Tribochemistry of Carbon Films in Oxygen and Humid Environments: Oxidative Wear and Galvanic Corrosion.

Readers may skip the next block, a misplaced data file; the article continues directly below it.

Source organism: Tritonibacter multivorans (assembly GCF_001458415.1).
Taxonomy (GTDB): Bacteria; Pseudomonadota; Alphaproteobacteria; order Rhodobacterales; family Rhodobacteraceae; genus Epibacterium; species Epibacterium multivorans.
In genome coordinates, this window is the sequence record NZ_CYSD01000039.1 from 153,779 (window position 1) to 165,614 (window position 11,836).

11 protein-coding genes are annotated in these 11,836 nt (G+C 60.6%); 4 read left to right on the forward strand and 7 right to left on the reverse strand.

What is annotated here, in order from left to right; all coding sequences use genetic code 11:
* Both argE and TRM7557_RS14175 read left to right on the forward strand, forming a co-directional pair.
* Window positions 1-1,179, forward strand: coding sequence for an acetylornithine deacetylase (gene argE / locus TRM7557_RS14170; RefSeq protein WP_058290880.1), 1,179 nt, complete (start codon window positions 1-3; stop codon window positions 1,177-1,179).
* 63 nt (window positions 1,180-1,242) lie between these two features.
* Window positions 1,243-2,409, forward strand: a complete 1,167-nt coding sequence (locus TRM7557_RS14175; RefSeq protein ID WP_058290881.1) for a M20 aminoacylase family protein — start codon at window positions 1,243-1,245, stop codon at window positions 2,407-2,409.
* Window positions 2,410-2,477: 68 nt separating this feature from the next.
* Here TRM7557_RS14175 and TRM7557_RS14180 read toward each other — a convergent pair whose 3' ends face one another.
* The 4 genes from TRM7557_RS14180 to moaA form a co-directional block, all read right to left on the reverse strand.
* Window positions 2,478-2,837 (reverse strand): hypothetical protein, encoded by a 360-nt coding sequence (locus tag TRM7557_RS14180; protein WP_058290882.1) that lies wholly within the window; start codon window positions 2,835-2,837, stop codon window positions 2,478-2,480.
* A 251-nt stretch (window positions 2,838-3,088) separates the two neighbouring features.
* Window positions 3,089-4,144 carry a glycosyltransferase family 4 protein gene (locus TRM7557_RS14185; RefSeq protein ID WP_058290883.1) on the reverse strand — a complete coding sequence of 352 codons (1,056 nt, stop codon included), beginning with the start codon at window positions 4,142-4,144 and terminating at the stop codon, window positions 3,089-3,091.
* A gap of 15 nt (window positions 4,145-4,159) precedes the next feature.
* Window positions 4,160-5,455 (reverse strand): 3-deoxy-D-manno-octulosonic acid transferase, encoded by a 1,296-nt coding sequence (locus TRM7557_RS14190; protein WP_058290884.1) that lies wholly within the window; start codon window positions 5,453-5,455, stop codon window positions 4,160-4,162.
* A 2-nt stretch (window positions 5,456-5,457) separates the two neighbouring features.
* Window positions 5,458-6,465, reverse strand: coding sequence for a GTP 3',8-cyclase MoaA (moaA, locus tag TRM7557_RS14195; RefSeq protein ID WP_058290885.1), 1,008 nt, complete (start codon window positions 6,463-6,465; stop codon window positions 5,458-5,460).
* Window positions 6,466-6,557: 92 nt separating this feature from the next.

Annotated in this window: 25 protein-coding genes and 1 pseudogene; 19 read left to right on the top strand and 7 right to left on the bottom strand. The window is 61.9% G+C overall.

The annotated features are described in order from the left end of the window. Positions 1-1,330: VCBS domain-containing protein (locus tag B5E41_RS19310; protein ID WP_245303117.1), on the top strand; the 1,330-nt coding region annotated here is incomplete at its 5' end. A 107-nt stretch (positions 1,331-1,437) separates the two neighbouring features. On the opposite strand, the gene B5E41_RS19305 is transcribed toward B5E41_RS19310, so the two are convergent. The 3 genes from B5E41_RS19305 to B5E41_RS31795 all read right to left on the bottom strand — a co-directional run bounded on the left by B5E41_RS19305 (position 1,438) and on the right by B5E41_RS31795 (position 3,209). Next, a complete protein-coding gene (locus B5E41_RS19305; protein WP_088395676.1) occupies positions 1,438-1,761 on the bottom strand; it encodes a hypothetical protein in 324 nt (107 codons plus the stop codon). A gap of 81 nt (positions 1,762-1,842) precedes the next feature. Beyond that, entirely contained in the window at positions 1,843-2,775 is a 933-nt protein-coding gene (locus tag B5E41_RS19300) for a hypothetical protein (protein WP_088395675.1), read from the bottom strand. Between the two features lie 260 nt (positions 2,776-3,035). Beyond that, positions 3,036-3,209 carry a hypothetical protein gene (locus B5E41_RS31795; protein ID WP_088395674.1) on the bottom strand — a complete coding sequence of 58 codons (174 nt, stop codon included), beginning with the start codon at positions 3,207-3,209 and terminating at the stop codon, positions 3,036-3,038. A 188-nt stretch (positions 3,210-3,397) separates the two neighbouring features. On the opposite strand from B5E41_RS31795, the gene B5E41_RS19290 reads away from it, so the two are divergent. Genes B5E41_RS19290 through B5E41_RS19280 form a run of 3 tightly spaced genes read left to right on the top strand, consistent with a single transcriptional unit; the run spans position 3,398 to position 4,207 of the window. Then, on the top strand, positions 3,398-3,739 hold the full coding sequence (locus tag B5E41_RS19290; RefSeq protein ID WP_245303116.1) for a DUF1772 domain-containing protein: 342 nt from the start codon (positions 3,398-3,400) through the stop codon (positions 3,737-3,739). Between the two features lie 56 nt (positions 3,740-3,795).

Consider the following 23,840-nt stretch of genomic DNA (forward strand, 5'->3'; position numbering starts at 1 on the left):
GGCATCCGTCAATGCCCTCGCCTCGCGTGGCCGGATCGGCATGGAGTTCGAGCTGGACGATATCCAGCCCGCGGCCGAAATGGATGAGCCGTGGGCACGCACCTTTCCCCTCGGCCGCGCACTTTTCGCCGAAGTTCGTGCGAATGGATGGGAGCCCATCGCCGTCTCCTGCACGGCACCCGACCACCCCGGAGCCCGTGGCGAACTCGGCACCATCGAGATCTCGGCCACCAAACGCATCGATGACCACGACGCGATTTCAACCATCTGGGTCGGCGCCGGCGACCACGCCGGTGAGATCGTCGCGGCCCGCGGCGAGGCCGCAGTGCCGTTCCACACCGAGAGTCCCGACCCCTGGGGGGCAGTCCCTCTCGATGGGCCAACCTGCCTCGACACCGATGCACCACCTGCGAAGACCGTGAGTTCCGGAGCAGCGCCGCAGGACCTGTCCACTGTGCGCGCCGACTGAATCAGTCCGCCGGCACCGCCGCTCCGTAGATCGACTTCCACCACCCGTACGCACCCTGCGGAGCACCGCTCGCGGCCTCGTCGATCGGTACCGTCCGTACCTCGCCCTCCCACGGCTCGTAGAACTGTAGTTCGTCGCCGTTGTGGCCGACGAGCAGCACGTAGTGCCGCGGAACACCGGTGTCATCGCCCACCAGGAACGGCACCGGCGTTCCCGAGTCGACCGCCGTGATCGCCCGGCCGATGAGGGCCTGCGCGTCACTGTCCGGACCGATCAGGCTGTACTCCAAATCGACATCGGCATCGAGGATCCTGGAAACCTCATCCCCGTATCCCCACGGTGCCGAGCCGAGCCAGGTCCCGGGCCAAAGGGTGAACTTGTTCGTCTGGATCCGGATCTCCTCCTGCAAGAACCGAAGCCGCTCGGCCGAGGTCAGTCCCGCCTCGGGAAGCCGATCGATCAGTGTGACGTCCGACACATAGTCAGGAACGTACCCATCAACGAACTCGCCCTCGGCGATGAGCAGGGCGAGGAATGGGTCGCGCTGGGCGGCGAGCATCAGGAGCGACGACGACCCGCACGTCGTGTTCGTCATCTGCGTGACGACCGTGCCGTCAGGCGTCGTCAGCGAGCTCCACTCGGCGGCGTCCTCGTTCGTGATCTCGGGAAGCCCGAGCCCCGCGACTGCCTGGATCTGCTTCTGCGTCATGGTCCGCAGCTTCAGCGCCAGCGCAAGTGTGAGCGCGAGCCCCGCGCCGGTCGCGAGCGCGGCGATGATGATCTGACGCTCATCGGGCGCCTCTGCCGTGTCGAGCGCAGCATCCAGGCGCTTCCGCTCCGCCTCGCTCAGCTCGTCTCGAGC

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The effects of oxidation on wear of carbon/steel tribological interfaces were studied. When mechanical wear was small, the oxidation behavior of hydrogenated diamond-like carbon (H-DLC) and stainless steel (SS) sliding interface varied depending on the nature of the oxidizing environment. In dry air or oxygen, both H-DLC and SS wore readily. The wear debris of SS did not form iron oxide in dry air and oxygen. In humid nitrogen, however, the wear of H-DLC diminished with increasing humidity, and the SS surface showed mild wear and iron oxide debris accumulated around the sliding contact region. These results revealed that different tribochemical reactions occur in dry oxygen and humid environments. In the absence of water, oxygen oxidizes the H-DLC surface, making it susceptible to wear, creating debris, and inducing wear on both H-DLC and SS. In contrast, adsorbed water molecules at less than 40% RH act as a molecular lubricant of the oxidized DLC surface, while multiwater layers adsorbed at near-saturation act as electrolyte inducing electrochemical galvanic corrosion reactions on the SS surface. When hydrogen-free amorphous carbon (a-C) was used in tribo-tests, severe wear of the SS surface occurs, in addition to the tribochemical wear observed for H-DLC, due to the high hardness of the a-C film.